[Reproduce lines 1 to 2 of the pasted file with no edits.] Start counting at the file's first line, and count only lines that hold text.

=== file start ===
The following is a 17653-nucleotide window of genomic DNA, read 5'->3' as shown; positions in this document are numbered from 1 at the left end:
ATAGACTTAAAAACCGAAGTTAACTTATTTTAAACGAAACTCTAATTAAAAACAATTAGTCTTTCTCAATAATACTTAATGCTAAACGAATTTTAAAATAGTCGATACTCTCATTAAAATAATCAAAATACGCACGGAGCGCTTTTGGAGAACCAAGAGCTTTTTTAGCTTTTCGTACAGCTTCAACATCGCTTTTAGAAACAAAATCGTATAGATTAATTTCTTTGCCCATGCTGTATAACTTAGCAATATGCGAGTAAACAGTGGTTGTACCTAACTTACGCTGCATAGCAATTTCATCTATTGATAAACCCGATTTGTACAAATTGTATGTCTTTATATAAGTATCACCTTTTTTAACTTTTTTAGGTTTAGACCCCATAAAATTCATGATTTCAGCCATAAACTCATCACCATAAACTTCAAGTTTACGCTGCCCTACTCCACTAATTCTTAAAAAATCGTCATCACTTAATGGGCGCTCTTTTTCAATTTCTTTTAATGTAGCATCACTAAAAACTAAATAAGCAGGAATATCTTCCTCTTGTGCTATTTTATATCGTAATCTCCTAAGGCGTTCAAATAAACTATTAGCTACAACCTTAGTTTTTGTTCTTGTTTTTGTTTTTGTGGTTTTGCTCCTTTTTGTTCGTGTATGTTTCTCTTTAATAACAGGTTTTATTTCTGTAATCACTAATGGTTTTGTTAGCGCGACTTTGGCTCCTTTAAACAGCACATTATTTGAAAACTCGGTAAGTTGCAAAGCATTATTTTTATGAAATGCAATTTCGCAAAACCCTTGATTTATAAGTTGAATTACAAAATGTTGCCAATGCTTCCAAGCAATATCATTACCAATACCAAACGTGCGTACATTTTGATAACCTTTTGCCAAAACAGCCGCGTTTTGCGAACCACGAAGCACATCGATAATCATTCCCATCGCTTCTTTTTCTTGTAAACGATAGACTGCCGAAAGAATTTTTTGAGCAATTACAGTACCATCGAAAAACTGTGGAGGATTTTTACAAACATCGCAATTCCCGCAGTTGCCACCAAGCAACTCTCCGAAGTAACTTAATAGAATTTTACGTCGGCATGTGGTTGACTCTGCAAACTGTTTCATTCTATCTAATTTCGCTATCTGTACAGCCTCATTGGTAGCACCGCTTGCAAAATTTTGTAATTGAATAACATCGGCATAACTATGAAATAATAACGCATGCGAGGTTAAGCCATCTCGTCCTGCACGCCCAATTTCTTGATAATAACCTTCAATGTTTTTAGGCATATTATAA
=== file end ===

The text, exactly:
The following is a 17653-nucleotide window of genomic DNA, read 5'->3' as shown; positions in this document are numbered from 1 at the left end:
ATAGACTTAAAAACCGAAGTTAACTTATTTTAAACGAAACTCTAATTAAAAACAATTAGTCTTTCTCAATAATACTTAATGCTAAACGAATTTTAAAATAGTCGATACTCTCATTAAAATAATCAAAATACGCACGGAGCGCTTTTGGAGAACCAAGAGCTTTTTTAGCTTTTCGTACAGCTTCAACATCGCTTTTAGAAACAAAATCGTATAGATTAATTTCTTTGCCCATGCTGTATAACTTAGCAATATGCGAGTAAACAGTGGTTGTACCTAACTTACGCTGCATAGCAATTTCATCTATTGATAAACCCGATTTGTACAAATTGTATGTCTTTATATAAGTATCACCTTTTTTAACTTTTTTAGGTTTAGACCCCATAAAATTCATGATTTCAGCCATAAACTCATCACCATAAACTTCAAGTTTACGCTGCCCTACTCCACTAATTCTTAAAAAATCGTCATCACTTAATGGGCGCTCTTTTTCAATTTCTTTTAATGTAGCATCACTAAAAACTAAATAAGCAGGAATATCTTCCTCTTGTGCTATTTTATATCGTAATCTCCTAAGGCGTTCAAATAAACTATTAGCTACAACCTTAGTTTTTGTTCTTGTTTTTGTTTTTGTGGTTTTGCTCCTTTTTGTTCGTGTATGTTTCTCTTTAATAACAGGTTTTATTTCTGTAATCACTAATGGTTTTGTTAGCGCGACTTTGGCTCCTTTAAACAGCACATTATTTGAAAACTCGGTAAGTTGCAAAGCATTATTTTTATGAAATGCAATTTCGCAAAACCCTTGATTTATAAGTTGAATTACAAAATGTTGCCAATGCTTCCAAGCAATATCATTACCAATACCAAACGTGCGTACATTTTGATAACCTTTTGCCAAAACAGCCGCGTTTTGCGAACCACGAAGCACATCGATAATCATTCCCATCGCTTCTTTTTCTTGTAAACGATAGACTGCCGAAAGAATTTTTTGAGCAATTACAGTACCATCGAAAAACTGTGGAGGATTTTTACAAACATCGCAATTCCCGCAGTTGCCACCAAGCAACTCTCCGAAGTAACTTAATAGAATTTTACGTCGGCATGTGGTTGACTCTGCAAACTGTTTCATTCTATCTAATTTCGCTATCTGTACAGCCTCATTGGTAGCACCGCTTGCAAAATTTTGTAATTGAATAACATCGGCATAACTATGAAATAATAACGCATGCGAGGTTAAGCCATCTCGTCCTGCACGCCCAATTTCTTGATAATAACCTTCAATGTTTTTAGGCATATTATAA